Most job boards won’t list direct information to employers but that doesn’t mean you can’t reach out with a follow-up email about your application. The human connection can be the deciding factor.
Clean Up your Social Media Account
Have appropriate profile photos on all accounts.
Edit the biographies, headings, and descriptions to reflect a professional manner.
Run a Google search on your first and last name. Make sure all photos are appropriate.
Change your privacy settings to private if you do not want potential employers to view your social media profiles and photos.
Preparing for Your Interviews
The purpose of the interview is to determine if they like you and whether you’re a good fit for their team. Nursing is a team effort.
They also want to see if you’re as good as you seem on paper and can help them reach their goals as an organization.
Tip: Treat the interview like a conversation where both candidate and employer have a shared goal of getting to know each other.
You’ll be spending a lot of time at work, so make sure your core values align, and it’s an enjoyable work environment – not just tolerable.
Prescreen phone interview for nurses – Usually the first step of the hiring process. The goal is to reduce the number of candidates and invite the best-fitting candidates for the next step.
They’ll ask basic qualifying questions about:
Tip: Know your availability, as the goal is to invite you for an in-person interview. Also, ask about the next steps, don’t get off the phone and wonder what’s next.
This will be your first opportunity to meet the hiring manager or the unit. Ultimately, they are determining if they personally like you.
No one wants to work with a negative Nancy. This includes a number of things:
How they feel about you
How you’ll fit within their unit
Your level of enthusiasm
How your strengths can help them reach their goals
During this time, or maybe for the next interview, you will undergo a panel/peer interview which will include multiple people, usually from the unit, to help the hiring manager pick the best candidate.
We advise maintaining good eye contact with everyone, engaging in conversation with the entire group, sharing your personal stories, and smiling.
Before the interview, make sure you understand yourself.
Your strengths and weaknesses, the experiences you’ve had in clinical settings.
What is your 5-year goal?
Teamwork: Talk about a conflict within your healthcare team. What was the conflict, and how did you handle it?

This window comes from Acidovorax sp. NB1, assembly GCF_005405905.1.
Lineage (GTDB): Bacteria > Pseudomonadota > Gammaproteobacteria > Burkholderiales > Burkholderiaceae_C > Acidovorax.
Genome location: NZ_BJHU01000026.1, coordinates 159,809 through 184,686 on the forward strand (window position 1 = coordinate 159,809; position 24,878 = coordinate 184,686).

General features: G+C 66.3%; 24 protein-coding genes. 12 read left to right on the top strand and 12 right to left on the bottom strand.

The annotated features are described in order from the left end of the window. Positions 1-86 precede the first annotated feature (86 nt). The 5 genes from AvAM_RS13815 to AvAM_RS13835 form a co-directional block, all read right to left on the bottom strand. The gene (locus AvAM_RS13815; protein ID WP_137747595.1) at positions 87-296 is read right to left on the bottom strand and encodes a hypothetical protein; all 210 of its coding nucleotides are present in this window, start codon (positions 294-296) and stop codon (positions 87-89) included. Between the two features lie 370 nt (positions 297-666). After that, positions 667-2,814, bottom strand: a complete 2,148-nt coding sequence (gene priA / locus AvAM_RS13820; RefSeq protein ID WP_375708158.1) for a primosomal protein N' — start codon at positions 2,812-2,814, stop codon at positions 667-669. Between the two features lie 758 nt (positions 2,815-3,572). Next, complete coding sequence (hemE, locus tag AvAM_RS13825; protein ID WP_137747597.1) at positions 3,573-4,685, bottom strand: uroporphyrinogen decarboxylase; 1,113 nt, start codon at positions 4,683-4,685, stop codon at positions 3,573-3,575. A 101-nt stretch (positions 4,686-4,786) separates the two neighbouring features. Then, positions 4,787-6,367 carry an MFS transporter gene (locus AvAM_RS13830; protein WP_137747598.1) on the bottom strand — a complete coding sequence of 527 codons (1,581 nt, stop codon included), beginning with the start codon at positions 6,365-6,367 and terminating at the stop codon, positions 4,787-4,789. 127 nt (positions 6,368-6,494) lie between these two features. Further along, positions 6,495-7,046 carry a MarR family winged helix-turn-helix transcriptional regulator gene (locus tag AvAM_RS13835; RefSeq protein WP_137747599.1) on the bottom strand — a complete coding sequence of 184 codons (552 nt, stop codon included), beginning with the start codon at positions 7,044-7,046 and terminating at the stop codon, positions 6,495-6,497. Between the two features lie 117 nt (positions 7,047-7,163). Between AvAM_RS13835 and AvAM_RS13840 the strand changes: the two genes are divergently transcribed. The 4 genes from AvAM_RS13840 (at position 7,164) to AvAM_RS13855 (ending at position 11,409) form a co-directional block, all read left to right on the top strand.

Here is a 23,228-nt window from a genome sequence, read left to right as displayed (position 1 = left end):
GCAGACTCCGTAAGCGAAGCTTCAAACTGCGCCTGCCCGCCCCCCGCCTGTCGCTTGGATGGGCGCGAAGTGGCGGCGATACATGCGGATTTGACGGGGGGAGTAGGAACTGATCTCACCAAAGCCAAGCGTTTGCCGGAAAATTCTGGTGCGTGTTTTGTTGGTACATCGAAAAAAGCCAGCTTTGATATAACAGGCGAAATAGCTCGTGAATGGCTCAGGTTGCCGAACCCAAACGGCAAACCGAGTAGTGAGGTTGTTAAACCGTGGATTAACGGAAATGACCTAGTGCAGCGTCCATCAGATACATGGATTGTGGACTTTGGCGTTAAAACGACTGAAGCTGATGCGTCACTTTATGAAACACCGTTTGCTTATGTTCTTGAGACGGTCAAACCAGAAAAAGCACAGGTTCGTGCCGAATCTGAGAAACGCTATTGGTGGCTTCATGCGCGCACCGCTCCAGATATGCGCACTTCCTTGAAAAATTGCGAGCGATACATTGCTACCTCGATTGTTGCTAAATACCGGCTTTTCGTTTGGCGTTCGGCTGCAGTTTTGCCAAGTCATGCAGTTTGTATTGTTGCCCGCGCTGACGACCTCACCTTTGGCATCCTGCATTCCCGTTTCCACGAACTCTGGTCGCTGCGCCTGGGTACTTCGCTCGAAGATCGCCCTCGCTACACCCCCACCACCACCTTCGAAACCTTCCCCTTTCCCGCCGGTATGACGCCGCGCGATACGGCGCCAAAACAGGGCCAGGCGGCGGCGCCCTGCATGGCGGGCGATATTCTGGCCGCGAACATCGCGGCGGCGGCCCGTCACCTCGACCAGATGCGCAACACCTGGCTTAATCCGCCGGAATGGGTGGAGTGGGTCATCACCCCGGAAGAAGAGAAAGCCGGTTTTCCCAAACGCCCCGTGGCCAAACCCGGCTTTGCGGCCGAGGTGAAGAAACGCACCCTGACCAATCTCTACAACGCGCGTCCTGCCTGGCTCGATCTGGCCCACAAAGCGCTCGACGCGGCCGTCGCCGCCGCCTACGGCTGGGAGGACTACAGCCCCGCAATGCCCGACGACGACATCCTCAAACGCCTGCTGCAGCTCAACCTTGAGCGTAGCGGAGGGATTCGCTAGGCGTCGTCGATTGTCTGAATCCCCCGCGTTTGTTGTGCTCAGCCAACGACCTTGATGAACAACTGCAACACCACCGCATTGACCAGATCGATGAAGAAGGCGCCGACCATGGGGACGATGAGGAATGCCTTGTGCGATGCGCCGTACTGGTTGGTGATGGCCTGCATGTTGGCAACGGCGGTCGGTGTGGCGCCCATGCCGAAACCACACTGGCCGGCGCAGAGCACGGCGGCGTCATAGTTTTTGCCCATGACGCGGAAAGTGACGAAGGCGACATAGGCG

Patient care: Tell me about a time when a patient’s family was dissatisfied with your care. How did you handle that situation?
Time management: Talk about a time you worked in a fast-paced setting. How do you prioritize tasks while maintaining excellent patient care?
Tip: Be a storyteller. Storytelling is powerful and memorable. Most importantly, it provides evidence to support the assertions made in your resume.
It gives the employer a glimpse at the type of nurse and human being you are.
What to Buy Before You Enter the Unit
Giving End of Shift Report
An end-of-shift report is a detailed report of your patients and their overall care and medical status.
nd-of-shift reports include medical history, recent procedures, lab values, medications, head-to-toe assessment, pain management, and plan of care.
Episode 115: Goes in-depth about the end of shift duties and gives a report
After you accept your position, remember that getting off orientation is not a race.
If you are hired with other new graduates, it is common to look at them and feel like you are competing in the race of who can be the best new grad nurse.
Who can take care of higher acuities quicker? Who will be let off orientation earlier? Your work culture can bolster this, especially if your manager starts making comments that make you feel like you’re behind.
Tip: You must focus on your journey and fill in the gaps you need. It’s not about winning a race.
Don’t forget about self-care days!
Treat yourself, take yourself out, get massages, and buy something nice.
Get those feel-good endorphins pumping. The Self-care culture is at an all-time high with talks about the pandemic and burnout.
Here are the things you need to know after nursing school. Click here for the full episode 👇👇👇
0:00 Introduction 0:57 Sponsor Ads 1:34 Cup of Nurses Introduction 3:51 Episode Introduction 6:39 Understanding different opportunities 11:35 What unit do you want to work on? 18:46 Utilizing your Network and Resources 23:29 Tips on using jobs board effectively 24:30 Clean up your own social media account 25:50 Preparing for your interviews 31:01 What to buy before you enter the unit 34:24 Giving end-of-shift report 37:01 Don’t forget about self-care days